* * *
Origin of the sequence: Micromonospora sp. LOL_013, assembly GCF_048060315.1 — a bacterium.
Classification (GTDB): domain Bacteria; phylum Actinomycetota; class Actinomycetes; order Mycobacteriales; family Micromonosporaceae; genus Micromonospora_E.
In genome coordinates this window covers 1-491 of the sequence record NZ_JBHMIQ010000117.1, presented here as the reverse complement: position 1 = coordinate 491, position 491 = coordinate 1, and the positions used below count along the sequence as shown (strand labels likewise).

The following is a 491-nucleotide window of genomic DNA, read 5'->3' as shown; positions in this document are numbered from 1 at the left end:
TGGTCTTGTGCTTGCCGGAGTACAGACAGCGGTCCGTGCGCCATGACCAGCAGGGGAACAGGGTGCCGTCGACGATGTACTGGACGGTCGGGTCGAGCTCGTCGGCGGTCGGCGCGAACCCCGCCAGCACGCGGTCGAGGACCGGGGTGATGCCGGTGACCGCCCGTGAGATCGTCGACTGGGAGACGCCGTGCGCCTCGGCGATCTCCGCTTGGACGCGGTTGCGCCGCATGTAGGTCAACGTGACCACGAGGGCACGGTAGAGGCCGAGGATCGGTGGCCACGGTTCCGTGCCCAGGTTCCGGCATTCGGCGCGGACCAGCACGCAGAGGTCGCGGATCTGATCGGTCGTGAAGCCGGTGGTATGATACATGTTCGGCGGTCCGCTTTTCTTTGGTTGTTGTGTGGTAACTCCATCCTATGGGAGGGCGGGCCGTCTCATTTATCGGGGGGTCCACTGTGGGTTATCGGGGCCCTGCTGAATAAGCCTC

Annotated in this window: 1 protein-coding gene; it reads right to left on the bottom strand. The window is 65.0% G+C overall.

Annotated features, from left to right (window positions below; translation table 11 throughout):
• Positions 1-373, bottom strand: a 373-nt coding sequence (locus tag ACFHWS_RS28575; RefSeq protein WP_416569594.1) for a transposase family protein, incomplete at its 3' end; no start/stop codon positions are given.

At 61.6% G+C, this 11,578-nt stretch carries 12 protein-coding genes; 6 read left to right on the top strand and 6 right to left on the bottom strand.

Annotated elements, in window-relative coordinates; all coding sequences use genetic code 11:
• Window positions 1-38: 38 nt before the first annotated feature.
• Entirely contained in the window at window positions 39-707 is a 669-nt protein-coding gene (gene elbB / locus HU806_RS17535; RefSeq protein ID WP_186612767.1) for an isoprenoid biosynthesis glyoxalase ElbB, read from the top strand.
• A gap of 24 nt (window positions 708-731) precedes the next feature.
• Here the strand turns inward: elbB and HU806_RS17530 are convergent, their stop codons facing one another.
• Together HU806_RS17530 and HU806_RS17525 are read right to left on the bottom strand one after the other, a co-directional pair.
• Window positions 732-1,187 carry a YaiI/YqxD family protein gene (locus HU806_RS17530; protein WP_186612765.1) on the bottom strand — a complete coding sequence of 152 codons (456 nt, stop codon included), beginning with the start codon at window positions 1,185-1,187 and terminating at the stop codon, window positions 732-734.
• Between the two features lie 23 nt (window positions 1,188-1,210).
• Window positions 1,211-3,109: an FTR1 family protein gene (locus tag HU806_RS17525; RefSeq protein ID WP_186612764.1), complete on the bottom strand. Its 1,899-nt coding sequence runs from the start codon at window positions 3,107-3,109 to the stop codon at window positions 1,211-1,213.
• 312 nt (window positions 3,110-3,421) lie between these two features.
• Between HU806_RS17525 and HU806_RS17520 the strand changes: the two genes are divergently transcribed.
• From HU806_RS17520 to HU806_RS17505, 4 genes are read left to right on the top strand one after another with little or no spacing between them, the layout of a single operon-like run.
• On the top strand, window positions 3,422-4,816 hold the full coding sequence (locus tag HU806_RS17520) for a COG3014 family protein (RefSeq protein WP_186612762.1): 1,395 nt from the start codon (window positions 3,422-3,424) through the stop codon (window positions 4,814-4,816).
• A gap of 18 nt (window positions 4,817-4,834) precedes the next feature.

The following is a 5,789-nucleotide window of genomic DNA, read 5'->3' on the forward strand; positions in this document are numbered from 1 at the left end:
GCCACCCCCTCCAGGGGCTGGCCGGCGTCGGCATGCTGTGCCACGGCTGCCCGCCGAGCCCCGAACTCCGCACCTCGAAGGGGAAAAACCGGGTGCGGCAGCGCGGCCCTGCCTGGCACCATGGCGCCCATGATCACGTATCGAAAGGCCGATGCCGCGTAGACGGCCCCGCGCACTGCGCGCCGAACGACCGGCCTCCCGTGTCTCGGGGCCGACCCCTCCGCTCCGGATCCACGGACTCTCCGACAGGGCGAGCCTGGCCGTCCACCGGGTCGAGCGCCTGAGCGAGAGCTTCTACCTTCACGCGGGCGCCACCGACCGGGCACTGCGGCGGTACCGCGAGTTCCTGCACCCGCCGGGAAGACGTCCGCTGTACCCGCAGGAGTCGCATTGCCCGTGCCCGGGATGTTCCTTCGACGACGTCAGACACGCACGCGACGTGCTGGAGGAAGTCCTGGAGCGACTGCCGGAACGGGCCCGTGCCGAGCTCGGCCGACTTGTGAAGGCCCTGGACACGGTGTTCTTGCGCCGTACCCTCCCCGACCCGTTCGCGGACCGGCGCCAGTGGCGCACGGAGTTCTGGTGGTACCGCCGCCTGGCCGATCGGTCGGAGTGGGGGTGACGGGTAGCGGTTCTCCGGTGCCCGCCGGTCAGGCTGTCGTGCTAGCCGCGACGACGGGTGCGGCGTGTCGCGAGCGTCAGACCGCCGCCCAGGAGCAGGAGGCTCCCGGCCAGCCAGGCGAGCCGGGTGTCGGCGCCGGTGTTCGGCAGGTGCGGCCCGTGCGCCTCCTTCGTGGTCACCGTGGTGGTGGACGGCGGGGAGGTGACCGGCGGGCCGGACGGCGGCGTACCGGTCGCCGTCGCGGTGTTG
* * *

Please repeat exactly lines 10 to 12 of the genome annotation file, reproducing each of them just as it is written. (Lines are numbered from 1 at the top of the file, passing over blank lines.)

Annotated elements, in window-relative coordinates; all coding sequences use genetic code 11:
• Window positions 1-38: 38 nt before the first annotated feature.
• Entirely contained in the window at window positions 39-707 is a 669-nt protein-coding gene (gene elbB / locus HU806_RS17535; RefSeq protein ID WP_186612767.1) for an isoprenoid biosynthesis glyoxalase ElbB, read from the top strand.